On the 7th of September 1838, having set out from Hull on a journey to Dundee, the paddle steamer the SS Forfarshire with 61 aboard ran aground, with engine and other problems, in stormy weather on one of the Outer Farne Islands, Big Harcar (known locally as “Great Hawker”), off the Northumbrian coast.
A handful of those aboard escaped in a lifeboat but the lives another 9 were saved by the persistence of Grace Darling who persuaded her father, the Longstone Lighthouse keeper that they could row their 21-foot Northumberland Coble the 3/4 of a mile or so to Big Harcar and pick up survivors as the paddle steamer was torn apart on the rocks. On arrival, father William left Grace to hold the boat steady while he got three surviving crew and a passenger Mrs Dawson, whose children had been pulled from her by the sea, to the boat.
Darling’s bravery on that night became a national celebration of her heroism. The fame it brought her never sat comfortably even when the Duke and Duchess of Northumberland took her under their wing at their home, Alnwick Castle, and looked after the endless donations and the demands of portrait painters, journalists, and members of the public.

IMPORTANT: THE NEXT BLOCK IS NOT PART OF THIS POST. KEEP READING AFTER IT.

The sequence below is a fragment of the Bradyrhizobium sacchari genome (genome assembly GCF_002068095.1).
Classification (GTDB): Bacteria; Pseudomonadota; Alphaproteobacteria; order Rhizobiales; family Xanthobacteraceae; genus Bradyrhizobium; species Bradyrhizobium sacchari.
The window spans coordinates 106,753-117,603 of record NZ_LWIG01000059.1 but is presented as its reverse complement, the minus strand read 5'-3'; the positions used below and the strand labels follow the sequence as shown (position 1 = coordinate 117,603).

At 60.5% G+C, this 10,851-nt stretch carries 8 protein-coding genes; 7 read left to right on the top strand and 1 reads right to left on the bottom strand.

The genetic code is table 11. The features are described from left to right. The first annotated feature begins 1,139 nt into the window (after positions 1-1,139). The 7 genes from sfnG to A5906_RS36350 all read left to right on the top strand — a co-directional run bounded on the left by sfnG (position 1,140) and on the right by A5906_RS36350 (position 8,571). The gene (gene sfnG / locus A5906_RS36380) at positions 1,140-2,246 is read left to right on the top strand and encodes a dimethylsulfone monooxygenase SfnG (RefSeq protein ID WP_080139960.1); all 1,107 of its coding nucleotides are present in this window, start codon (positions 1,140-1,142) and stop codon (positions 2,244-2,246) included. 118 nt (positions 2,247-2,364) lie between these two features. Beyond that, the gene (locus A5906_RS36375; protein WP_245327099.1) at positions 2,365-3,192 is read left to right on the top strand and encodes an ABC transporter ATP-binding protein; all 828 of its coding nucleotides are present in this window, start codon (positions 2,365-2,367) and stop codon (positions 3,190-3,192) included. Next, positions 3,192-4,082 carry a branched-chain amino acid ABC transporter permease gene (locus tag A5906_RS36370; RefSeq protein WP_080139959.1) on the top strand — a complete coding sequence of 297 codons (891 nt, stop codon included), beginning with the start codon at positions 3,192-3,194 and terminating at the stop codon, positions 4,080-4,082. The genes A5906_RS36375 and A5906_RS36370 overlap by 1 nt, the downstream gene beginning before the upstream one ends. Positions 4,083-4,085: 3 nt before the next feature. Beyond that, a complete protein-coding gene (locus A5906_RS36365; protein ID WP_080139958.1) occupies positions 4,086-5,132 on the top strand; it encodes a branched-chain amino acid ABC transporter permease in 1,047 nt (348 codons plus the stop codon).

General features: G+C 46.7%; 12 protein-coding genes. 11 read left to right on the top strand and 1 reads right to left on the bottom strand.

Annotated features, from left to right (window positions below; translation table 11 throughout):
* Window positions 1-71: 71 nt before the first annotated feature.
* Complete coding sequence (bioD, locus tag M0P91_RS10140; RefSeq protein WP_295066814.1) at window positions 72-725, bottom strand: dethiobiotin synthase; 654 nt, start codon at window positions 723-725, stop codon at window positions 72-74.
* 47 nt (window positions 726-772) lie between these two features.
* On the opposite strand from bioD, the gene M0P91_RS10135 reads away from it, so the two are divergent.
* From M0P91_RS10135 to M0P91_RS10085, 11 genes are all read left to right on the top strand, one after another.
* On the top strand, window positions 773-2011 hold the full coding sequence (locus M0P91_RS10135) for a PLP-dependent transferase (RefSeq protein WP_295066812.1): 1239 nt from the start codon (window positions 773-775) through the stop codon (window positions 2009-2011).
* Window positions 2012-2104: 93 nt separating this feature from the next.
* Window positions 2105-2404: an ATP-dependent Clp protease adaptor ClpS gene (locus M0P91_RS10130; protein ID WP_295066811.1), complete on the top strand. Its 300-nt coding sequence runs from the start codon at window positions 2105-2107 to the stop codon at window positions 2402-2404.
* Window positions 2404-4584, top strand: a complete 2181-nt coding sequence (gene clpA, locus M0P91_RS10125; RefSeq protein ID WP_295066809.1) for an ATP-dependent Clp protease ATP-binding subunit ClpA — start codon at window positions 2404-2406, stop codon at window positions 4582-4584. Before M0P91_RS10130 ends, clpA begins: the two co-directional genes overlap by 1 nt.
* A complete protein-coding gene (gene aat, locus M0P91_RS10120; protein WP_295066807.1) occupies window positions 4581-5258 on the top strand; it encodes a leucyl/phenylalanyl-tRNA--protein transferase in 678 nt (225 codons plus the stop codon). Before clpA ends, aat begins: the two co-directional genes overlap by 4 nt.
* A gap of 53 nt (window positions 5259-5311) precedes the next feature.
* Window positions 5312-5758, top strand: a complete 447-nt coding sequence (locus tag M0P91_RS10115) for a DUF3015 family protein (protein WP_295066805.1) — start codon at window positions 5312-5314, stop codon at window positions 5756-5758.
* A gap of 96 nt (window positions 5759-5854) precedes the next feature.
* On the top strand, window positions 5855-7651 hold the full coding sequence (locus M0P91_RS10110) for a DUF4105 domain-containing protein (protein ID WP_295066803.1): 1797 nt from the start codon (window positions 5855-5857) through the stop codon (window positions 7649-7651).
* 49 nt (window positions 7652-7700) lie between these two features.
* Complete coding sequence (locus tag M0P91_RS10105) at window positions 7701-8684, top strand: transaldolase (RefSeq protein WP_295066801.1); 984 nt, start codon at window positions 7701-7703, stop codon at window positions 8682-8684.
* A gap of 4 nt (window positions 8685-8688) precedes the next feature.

Tragically, just four years later, at the age of 26, Darling took ill and was sent back to her hometown of Bamburgh with its magnificent castle that stands majestically over the Northumbrian coast. She died of tuberculosis on the 20th October 1842.
As a coastal Northumbrian myself, I’ve carried this story with me since first hearing about Grace Darling at school, I even had some memorabilia in the form of a commemorative coin and booklet that was sold in aid of the Lifeboat Appeal in the early 1970s. There have been several songs about her over the years. It’s the 175th anniversary of her death this autumn (20th October 2017) so I have now at long last written and recorded my own homage to Grace Darling.
You were born by the castle on the sand
Although a child of the land your father lit the way
For every passing sail, and every steamer grand
But your life didn’t go quite as you planned
Though your end was not at sea
Oh Grace. You darling of the waves
Won’t you come and save us from the peril of the sea
Oh Grace. You darling of the brave
Now that you have saved us, won’t you stay with me
A ship was wrecked in ’38
on rocks that flanked the isle, despite the light
Your father gave. Though little more than a child,
you rowed across the waters bleak
To bring those souls to land
But all the fame you didn’t seek
Couldn’t save you from the sand
The night was black when you returned
to the castle on the sand
And all the life you ever lacked
consumed in your last stand
At 26 you’re laid to rest,
sea fret upon a distant deck
The light reflected in the eyes
of souls you saved from Longstone’s distant wreck